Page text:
It’s invasive species awareness month
LANSING — The United States Department of Agriculture declared April 2021 as “Invasive Plant Pest and Disease Awareness Month” — a campaign aimed at raising public awareness about damaging invasive pests threatening our nation’s crops, forests, and natural resources.
According to the USDA, damage caused by invasive tree and plant pests, coupled with the cost of control and eradication efforts, can reach $40 billion annually. These destructive pests impact agriculture, forest products and even residential landscapes.
“Most pests don’t make it very far on their own,” said Rob Miller, Michigan Department of Agriculture and Rural Development’s invasive species specialist. “Some non-native, exotic pests made it to the United States on goods and materials from other countries, or even on the ships, planes and trains that transport them. Once here, plant pests can be unintentionally moved to new areas by hitching rides on outdoor gear, vehicles, and untreated firewood.
“They can also hide in or on fresh produce, soil, seeds and plants,” he continued. “Whether you are shopping, traveling or just spending time outdoors, you can do a lot to prevent the movement of exotic pests.”
These simple steps can help limit the spread of invasive species:
¯ Learn to spot invasive pests posing a threat to plants and agriculture in your area. Report signs of invasive plant pests and diseases to MDARD through the Michigan Invasive Species website or at 800-292-3939.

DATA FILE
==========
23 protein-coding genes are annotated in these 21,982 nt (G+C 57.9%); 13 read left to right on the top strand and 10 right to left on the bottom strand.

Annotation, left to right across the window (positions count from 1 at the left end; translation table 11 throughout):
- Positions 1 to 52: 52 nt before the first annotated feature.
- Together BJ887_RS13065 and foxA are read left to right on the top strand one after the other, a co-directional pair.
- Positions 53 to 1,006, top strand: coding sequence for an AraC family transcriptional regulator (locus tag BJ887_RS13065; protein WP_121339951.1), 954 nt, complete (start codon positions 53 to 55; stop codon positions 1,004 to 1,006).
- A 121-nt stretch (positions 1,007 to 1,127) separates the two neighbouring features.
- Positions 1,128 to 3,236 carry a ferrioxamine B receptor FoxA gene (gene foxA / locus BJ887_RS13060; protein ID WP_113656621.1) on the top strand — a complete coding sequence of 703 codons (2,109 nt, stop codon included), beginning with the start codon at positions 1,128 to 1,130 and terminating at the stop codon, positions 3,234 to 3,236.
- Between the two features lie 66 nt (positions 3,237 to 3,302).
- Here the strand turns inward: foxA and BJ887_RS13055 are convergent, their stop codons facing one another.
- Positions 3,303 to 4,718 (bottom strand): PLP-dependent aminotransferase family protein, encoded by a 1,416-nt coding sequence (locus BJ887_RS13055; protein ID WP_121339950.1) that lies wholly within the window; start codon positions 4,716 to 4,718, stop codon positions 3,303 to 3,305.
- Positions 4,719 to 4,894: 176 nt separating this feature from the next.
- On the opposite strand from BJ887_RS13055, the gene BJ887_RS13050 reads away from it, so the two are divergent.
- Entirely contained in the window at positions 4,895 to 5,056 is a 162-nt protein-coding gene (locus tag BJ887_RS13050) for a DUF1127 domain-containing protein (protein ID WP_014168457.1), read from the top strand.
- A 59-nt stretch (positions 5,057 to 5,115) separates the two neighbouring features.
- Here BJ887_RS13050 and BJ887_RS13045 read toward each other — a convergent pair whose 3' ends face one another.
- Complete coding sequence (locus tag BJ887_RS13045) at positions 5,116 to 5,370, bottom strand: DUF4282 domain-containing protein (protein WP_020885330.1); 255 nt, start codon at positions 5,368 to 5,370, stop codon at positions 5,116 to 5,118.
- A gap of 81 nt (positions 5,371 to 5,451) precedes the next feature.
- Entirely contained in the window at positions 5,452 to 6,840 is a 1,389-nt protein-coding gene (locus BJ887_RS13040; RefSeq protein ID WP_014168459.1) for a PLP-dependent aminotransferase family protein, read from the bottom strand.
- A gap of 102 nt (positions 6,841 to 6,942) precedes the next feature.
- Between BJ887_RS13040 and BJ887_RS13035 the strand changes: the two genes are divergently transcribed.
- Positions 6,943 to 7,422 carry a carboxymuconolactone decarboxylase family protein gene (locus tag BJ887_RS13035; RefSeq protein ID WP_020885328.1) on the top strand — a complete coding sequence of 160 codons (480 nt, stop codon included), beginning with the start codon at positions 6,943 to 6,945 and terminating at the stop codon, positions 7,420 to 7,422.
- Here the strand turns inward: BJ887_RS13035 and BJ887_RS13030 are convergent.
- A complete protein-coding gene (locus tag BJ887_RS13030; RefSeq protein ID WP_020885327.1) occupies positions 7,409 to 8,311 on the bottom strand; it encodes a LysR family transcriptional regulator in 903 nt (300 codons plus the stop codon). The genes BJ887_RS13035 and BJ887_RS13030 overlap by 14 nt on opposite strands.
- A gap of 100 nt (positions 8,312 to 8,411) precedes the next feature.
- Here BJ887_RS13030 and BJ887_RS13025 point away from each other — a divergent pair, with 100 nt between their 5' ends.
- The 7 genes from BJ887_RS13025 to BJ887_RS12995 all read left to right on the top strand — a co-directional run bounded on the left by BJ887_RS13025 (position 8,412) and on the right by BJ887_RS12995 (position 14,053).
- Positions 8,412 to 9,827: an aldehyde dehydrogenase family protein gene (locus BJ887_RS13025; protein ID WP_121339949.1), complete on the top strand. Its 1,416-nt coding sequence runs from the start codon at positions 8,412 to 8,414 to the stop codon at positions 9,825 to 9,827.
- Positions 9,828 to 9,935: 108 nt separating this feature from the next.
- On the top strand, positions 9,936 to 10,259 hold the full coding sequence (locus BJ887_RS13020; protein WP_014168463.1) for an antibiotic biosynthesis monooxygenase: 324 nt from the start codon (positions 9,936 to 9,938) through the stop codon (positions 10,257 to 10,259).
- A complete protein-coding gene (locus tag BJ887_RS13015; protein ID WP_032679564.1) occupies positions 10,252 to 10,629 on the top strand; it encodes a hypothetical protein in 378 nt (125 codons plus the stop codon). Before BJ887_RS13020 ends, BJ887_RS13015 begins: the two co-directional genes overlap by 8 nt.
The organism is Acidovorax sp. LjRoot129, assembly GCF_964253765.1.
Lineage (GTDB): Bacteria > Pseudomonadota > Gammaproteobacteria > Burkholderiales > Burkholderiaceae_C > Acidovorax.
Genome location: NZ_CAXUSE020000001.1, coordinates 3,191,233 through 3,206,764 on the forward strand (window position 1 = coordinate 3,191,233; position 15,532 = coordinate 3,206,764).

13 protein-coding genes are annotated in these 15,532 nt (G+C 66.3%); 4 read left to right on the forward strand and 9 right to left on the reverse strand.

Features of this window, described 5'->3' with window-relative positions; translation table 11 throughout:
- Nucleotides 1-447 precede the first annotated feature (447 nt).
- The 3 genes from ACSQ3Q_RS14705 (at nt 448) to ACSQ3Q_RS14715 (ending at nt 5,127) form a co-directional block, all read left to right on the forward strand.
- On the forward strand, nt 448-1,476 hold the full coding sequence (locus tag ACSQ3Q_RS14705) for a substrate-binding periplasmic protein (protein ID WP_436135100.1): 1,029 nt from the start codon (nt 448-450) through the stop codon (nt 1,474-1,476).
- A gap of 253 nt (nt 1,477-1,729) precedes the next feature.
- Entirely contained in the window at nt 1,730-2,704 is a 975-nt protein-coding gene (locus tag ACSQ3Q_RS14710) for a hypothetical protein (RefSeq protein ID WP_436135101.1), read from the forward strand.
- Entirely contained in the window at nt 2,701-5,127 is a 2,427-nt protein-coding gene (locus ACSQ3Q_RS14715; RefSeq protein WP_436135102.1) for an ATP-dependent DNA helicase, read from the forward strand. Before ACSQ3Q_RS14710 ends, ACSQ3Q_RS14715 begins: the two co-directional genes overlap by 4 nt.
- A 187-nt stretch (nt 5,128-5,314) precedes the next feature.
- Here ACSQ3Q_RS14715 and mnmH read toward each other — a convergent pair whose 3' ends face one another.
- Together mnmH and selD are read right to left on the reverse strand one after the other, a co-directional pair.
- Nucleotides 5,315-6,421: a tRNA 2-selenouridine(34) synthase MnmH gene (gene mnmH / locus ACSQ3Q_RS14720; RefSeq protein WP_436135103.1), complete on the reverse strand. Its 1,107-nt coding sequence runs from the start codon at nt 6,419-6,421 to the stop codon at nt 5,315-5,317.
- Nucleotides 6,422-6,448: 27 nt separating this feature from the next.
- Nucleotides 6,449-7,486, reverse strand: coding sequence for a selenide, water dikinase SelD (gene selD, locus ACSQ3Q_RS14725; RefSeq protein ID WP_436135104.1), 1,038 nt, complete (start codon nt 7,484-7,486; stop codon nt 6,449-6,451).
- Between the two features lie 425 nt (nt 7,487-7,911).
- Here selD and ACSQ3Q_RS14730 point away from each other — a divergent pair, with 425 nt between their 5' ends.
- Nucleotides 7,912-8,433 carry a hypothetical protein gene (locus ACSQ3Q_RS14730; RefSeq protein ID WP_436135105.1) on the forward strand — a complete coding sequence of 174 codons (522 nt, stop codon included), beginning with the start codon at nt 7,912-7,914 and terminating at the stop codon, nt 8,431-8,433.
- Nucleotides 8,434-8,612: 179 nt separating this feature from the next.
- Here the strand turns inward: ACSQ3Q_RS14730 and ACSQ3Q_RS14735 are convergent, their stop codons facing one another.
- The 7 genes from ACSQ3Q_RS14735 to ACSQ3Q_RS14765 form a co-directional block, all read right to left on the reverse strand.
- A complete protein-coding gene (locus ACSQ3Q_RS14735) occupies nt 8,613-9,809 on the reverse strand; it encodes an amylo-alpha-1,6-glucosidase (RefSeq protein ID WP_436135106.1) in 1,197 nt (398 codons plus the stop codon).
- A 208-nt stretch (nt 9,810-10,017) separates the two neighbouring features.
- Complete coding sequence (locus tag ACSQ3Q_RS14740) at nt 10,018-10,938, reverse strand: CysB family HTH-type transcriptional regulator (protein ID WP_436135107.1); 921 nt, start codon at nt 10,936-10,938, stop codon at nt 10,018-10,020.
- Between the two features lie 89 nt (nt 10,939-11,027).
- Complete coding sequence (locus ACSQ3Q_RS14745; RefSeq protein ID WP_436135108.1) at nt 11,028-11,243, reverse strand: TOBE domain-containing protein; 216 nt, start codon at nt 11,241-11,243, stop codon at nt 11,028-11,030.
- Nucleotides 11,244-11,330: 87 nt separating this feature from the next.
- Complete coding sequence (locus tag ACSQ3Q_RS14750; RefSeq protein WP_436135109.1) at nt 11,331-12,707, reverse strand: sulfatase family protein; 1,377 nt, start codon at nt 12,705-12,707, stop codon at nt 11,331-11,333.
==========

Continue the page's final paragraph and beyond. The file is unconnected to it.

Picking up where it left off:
¯ Don’t move untreated firewood. Buy heat-treated firewood or buy wood where you burn it to avoid unintentionally spreading species that hide inside untreated firewood.
¯ When returning from international travel, declare food, plants and other agricultural items to U.S. Customs and Border Protection to ensure these items are pest-free.
¯ Before buying seeds or plants online from out-of-state vendors, contact MDARD at 800-292-3939 to ask if they need to be inspected or meet other conditions to bring them into Michigan legally and without pests.
To combat the spread of invasive pests, both the federal government and individual states use quarantines to restrict the movement of materials that might carry plant pests or diseases. Michigan’s quarantine lists, which impact intrastate and interstate movement, are available on MDARD’s plant pest quarantine website. Travelers can learn about pest and disease quarantines in states by checking the USDA-APHIS Pest Tracker at APHIS.USDA.gov.
Visit the Michigan Invasive Species website to find photos and information about invasive plant pests in Michigan and contact information to report pests in your community.
Michigan’s Invasive Species Program is cooperatively implemented by the Department of Environment, Great Lakes, and Energy, the Department of Natural Resources, and the Department of Agriculture and Rural Development.